The 8D team oriented problem solving method is a great bolt-on to that control chart that is telling you that you have a problem. An 8D is a structured method that reinforces team work, encourages a bias for action, and delivers robust and permanent solutions across functions.
Here are the eight disciplines in an 8D:
(1) Form a team. Select a small group of people with the product/process knowledge to understand the problem as well as the authority to implement solutions.
(2) Describe the problem. In quantifiable terms, specify the problem: who, what, when, where, why, how, and how many (5W2H).
(3) Implement and verify interim actions. Put containment actions (typically 100% inspection) in place to protect the customer until the root causes have been identified and eliminated.
(4) Define and verify root causes. Identify and prioritize all potential causes for the problem. A fishbone diagram is an excellent tool for this. Use the “5-Why” method to identify, isolate and verify potential root causes. Develop corrective action(s) for each root cause.
(5) Verify corrective actions. Run trials to confirm that corrective actions have indeed eliminated the problem. If the containment net finds no defects, then then corrective actions are successful.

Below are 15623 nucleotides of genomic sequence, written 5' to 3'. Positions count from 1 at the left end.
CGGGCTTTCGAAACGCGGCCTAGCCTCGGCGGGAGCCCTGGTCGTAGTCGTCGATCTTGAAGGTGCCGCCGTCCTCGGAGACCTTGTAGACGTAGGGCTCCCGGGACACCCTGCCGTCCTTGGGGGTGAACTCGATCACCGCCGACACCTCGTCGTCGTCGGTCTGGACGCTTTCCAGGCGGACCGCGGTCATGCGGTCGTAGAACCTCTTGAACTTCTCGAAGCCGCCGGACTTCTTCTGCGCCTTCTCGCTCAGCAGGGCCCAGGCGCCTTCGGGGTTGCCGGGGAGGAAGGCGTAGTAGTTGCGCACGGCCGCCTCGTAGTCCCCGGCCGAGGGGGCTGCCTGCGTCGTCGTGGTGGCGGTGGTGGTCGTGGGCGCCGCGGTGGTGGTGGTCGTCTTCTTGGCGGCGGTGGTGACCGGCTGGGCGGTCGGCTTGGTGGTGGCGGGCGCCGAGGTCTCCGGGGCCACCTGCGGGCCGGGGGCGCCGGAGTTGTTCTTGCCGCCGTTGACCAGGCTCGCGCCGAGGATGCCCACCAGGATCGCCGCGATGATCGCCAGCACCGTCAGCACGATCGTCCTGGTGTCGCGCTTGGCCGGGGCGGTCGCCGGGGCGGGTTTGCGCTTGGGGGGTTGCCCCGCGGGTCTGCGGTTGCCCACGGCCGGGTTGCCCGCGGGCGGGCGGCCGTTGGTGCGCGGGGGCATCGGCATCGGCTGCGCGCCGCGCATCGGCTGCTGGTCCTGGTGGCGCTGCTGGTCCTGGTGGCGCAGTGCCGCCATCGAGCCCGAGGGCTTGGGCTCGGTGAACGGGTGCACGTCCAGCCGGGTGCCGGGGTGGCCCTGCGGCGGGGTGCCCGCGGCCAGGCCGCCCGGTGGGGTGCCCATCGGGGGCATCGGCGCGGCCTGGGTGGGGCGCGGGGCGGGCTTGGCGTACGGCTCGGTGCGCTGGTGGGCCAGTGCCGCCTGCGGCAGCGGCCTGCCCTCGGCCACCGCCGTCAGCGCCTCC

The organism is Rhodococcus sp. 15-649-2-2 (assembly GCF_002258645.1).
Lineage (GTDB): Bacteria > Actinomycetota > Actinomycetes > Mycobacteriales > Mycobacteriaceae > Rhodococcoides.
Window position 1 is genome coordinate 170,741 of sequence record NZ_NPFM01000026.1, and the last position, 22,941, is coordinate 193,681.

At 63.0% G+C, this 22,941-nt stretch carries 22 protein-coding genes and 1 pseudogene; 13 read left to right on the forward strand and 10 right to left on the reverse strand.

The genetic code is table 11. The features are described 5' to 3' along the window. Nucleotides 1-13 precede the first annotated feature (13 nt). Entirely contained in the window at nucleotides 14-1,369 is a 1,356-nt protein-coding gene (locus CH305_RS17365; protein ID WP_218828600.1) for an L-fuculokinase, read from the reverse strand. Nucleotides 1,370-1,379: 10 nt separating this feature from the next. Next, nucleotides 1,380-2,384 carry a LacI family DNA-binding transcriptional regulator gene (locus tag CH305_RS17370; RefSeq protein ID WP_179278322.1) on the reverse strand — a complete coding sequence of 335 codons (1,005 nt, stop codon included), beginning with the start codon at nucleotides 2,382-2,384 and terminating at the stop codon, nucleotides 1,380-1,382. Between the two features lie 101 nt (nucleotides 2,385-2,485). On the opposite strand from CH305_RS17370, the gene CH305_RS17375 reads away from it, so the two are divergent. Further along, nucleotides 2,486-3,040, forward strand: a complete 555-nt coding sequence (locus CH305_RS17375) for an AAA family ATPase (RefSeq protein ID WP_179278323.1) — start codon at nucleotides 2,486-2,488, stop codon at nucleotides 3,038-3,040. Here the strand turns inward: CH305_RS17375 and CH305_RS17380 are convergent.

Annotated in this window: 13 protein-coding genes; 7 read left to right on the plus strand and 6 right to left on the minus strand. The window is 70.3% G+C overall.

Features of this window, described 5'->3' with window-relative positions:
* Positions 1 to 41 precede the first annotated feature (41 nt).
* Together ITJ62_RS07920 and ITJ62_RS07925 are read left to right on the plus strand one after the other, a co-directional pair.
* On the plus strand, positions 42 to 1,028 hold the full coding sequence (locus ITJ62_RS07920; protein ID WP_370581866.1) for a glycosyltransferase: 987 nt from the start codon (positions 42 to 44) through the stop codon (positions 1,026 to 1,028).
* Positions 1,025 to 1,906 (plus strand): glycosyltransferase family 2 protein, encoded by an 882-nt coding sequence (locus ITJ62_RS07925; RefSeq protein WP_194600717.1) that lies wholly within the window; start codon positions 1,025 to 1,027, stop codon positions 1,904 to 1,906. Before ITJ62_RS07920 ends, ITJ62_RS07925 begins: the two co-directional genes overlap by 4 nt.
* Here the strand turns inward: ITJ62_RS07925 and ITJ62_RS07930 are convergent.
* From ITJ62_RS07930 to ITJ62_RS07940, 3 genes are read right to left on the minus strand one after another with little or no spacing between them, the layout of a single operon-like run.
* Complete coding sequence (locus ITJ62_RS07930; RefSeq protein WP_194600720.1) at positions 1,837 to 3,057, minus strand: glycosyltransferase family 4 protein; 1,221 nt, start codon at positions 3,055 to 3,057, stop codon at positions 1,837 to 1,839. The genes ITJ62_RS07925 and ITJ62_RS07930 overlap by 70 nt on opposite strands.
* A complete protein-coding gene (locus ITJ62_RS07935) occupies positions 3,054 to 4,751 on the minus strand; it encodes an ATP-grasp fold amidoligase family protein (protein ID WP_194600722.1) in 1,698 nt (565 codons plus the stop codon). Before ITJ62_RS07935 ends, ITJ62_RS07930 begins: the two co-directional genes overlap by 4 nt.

(6) Implement permanent corrective actions. Choose the best corrective actions and implement on-going controls to ensure that they remain in place. The control chart that started the 8D is a great tool for on-going process monitoring.
(7) Prevent recurrence. Where else could this problem occur? Put procedures in place to prevent the problem from coming back on the next product, the next program, next factory, etc.
(8) Congratulate your team. Thank everyone for their great work!
As the 8D as evolved over the last 30+ years, the concept of “escape points” has been added to the fourth discipline. This is a really clever idea that drives improvements in control plans, process controls, error proofing, etc. Here’s an example of a paper form circa late 1980’s:
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